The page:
Also, Taylor will have difficulties explaining why I can intelligibly make statements such as `I am embarrassed that I used to like such terrible music in college’, because there is a significant lapse of time between the state of affairs causing the embarrassment and the embarrassment itself. Her response will presumably involve the claim that the `embarrassing situation’ in this case is not the long-past enjoyment of now unfashionable music, but my current realization that in fact that music was not of the highest quality. But why is that embarrassing? Does it not on the contrary represent an admirable and not embarrassing improvement in my taste?

In addition, psychological research by Modigliani [A Modigliani, Embarrassment and Embarrassability, Sociometry, Vol. 31, No. 3 (Sep., 1968), pp. 313-326] shows that some people are more prone to embarrassment than others, and that this proneness is related to feelings of inadequacy. We know that feelings of inadequacy, or low self-esteem problems, are relatively stable since otherwise, people would not seek counseling to address these problems. This means that embarrassability must also be a stable parameter. And if that is so, then Taylor will need to explain how it is possible for some people to be more embarrassable than others when embarrassment does not persist beyond the embarrassing episode. Can it be because highly embarrassable people experience more embarrassing episodes? Or that they experience a higher intensity of embarrassment for some base-line level of embarrassment stimulus?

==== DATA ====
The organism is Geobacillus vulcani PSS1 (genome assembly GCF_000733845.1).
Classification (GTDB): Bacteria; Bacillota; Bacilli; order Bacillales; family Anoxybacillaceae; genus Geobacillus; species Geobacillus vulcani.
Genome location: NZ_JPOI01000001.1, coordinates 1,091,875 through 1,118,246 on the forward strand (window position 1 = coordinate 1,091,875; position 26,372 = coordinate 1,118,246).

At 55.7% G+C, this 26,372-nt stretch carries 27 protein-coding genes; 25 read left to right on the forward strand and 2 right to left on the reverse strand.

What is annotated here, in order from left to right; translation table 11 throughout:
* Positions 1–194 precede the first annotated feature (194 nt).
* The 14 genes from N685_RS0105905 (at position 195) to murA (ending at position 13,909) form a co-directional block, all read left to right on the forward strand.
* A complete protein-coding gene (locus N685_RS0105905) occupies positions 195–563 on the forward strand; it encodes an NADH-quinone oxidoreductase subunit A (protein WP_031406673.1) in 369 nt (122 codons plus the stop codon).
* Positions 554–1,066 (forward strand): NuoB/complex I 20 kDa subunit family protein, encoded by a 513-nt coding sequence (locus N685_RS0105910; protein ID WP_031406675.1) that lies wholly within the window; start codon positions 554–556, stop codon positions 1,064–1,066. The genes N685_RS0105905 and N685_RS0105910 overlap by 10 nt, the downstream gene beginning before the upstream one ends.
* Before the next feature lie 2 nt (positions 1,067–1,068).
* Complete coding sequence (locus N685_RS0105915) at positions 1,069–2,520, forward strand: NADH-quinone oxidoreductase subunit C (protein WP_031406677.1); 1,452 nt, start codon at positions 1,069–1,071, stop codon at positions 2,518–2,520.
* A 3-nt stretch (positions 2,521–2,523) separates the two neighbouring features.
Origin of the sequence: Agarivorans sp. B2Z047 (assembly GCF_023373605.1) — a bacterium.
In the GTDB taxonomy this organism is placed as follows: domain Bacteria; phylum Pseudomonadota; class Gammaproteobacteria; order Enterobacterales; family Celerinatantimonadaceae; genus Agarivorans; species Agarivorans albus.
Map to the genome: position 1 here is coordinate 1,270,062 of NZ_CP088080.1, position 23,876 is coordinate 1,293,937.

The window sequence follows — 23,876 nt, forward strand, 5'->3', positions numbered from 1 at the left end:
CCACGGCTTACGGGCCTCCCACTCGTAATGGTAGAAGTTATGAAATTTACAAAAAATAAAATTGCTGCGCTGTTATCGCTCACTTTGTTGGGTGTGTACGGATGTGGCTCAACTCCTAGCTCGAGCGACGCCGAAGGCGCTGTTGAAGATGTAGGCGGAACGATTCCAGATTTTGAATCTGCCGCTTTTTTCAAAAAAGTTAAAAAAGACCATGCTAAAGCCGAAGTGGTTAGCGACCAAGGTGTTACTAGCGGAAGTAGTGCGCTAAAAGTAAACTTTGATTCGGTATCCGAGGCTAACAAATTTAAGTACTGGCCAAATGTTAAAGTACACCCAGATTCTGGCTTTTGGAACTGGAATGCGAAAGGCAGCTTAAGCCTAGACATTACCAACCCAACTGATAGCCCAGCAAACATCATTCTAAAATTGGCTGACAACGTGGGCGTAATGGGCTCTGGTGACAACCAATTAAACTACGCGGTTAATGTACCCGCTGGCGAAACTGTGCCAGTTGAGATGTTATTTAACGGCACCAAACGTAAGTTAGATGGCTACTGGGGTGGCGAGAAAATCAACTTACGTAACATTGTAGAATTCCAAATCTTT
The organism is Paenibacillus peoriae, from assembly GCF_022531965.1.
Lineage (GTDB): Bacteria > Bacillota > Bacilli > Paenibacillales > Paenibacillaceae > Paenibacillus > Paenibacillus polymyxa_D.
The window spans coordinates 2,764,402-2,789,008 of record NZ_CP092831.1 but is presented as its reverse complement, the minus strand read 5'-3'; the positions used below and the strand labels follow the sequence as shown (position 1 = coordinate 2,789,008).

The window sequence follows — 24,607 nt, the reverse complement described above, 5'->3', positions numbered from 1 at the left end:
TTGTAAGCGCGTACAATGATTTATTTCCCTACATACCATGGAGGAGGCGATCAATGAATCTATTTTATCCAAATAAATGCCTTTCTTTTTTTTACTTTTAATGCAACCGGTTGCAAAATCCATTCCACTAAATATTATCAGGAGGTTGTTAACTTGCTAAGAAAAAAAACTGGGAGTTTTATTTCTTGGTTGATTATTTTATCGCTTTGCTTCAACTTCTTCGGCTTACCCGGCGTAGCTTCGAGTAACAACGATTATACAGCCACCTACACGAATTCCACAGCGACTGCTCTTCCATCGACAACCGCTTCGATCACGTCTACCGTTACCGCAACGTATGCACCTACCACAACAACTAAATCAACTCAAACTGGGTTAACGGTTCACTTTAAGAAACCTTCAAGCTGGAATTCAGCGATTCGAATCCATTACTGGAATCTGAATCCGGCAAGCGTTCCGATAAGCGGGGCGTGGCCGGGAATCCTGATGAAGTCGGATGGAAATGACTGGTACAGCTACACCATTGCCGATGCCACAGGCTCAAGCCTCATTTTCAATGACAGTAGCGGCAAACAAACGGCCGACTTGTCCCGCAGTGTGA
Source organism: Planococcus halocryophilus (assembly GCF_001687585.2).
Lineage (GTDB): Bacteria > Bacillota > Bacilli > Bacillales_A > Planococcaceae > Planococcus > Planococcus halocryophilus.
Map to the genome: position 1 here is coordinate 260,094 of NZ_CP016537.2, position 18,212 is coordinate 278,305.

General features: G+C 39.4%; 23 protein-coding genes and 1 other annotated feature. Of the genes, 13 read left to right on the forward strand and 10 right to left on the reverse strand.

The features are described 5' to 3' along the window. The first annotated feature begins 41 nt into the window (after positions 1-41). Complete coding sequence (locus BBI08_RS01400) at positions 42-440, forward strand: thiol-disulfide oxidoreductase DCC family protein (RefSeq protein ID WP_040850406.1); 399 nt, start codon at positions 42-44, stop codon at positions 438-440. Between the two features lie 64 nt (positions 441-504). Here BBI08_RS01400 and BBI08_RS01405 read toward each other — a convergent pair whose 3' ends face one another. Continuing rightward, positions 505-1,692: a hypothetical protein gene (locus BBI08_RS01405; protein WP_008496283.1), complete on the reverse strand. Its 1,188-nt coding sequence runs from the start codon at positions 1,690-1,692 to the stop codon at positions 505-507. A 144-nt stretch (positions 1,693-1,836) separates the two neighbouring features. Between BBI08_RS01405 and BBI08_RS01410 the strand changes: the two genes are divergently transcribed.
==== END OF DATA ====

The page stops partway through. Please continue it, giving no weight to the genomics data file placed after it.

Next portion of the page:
Zahavi gives five examples purportedly of shame: being exposed as a plagiarist, one’s friend observing the racism of one’s relative, wearing unfashionable clothes, being rejected for a job one expected to receive, not wearing make-up. This illustrates the prevailing predicament in that all of these could equally well be described as embarrassment and we would have no difficulty accepting a spread between the two emotions, if indeed two they be.

One cannot be ashamed of events for which one is not responsible. The racism example looks like it could be a counter-example to this. It is clear that no-one can take a great deal of responsibility for the political views of relations. But it might be the case that the shame derives from a failure to prevent the event from taking place. Left unspoken in Zahavi’s example is the possibility that the friend with one is in fact a member of an ethnic minority, and was the target of the racism. There, one would certainly feel responsible for having allowed the situation to take place.